The systematic of key cognitive competencies is of high scientific and societal relevance, as is the availability of high-quality data on cognitive competencies. In order to make well-informed decisions, politicians and educational authorities need high-quality data about the effectiveness of formal and non-formal educational environments. Similarly, researchers need strong data to test complex theoretical models about how individual biographies are shaped by the interplay between individual and institutional affordances and constraints. Innumerable data sets offer some form of information on competencies such as respondents’ years at school and their school grades. Such data are relatively easy to collect. When it comes to making informed political and educational decisions, however, there are increasing calls for a more systematic use of standardized competence tests. The production, storage, and use of standardized test data on competencies in specific domains is expensive, complex, and time-consuming, however. This chapter argues that there is a paucity of adequate data on cognitive competencies in important domains, especially of longitudinal data from standardized competence tests, and that for many important questions there are no good alternatives to high-quality standardized tests of cognitive competencies. Furthermore, it outlines some challenges in the construction and application of standardized competence tests and makes several recommendations.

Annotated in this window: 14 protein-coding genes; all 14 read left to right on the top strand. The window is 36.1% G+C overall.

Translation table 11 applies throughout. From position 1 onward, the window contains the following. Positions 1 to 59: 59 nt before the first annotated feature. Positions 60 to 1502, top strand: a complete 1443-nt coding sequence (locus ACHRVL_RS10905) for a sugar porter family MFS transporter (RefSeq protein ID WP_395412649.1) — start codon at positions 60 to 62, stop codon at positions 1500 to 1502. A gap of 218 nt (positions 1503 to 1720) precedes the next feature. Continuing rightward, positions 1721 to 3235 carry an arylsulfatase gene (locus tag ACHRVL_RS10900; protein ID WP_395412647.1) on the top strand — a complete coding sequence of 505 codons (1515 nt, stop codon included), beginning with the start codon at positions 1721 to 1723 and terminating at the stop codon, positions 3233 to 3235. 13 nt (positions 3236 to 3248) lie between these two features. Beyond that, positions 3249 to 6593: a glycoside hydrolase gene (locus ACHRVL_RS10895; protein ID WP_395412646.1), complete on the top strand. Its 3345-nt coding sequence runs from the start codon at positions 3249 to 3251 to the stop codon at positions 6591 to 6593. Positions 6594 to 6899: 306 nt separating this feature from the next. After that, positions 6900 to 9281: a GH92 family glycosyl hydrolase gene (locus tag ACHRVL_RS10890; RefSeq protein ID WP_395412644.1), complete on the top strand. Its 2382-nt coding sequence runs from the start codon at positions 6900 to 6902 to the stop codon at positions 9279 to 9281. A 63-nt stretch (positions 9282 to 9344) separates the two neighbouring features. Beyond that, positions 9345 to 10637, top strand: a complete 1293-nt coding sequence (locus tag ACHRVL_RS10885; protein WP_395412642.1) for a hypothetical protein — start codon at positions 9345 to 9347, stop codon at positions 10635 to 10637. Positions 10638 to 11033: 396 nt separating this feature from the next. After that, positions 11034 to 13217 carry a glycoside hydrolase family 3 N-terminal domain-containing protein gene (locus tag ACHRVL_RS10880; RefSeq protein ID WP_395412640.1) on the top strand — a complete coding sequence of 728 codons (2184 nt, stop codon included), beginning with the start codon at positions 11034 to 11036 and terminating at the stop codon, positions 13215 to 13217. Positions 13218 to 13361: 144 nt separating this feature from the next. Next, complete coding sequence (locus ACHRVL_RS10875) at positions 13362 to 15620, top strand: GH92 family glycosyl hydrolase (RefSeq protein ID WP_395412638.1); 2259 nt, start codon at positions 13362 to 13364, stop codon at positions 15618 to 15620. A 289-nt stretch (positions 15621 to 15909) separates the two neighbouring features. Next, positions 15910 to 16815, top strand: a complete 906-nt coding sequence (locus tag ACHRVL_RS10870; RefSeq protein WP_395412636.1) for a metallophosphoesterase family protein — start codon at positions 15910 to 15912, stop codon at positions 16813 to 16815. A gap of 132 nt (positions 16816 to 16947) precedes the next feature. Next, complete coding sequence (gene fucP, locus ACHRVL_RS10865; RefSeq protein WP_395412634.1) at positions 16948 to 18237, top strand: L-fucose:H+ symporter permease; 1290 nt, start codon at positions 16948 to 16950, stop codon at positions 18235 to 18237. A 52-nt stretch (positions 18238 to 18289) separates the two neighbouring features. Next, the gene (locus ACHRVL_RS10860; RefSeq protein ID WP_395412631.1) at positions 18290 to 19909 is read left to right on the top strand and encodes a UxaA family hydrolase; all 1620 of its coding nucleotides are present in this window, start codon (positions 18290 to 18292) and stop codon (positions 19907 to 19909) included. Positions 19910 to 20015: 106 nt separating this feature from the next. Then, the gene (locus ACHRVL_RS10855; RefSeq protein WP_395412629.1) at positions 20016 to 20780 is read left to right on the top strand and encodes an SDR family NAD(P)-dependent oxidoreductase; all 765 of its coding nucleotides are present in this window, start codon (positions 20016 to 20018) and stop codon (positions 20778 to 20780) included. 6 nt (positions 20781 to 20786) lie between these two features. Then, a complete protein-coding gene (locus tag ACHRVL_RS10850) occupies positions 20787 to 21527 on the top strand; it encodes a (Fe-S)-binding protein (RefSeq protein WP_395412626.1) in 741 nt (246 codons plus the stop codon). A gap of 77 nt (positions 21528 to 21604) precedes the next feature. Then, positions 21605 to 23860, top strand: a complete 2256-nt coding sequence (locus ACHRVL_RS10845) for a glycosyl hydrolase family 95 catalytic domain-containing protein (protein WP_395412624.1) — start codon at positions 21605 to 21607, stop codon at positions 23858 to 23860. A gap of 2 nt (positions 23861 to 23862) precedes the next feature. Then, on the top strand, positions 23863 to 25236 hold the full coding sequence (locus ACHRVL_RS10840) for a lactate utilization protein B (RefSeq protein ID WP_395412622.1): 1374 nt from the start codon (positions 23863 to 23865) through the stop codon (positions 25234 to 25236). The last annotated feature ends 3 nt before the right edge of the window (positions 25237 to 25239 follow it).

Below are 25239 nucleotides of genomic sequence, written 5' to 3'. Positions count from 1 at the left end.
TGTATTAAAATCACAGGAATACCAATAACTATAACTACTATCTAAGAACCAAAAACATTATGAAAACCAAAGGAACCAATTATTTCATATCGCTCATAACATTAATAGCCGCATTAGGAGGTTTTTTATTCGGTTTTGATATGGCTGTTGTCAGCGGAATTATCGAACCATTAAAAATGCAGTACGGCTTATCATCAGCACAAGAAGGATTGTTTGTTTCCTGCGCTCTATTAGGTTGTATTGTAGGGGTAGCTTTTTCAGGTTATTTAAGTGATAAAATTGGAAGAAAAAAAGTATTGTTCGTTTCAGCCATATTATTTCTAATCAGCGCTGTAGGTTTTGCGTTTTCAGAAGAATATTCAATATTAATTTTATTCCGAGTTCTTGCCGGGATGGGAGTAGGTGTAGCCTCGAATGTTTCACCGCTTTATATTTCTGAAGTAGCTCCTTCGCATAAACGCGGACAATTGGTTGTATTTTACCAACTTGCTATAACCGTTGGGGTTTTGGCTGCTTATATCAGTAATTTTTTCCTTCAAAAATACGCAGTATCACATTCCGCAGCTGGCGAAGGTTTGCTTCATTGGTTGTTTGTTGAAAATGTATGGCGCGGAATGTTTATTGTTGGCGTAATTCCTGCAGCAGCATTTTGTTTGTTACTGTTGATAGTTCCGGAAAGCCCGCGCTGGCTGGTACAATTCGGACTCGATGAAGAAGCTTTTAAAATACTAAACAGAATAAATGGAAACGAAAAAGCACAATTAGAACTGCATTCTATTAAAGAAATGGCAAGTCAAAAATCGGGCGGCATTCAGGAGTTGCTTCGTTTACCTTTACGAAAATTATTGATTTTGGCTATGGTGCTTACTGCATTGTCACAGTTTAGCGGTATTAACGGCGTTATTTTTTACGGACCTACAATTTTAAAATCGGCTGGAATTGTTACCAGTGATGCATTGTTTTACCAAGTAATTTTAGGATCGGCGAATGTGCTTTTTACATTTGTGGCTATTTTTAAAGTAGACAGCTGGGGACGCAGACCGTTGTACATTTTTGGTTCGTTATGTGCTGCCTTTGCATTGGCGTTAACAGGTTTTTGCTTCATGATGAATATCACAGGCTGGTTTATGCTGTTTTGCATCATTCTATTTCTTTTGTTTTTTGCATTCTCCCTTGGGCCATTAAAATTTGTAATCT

Keywords: cognitive competencies, assessment, intelligence, school grades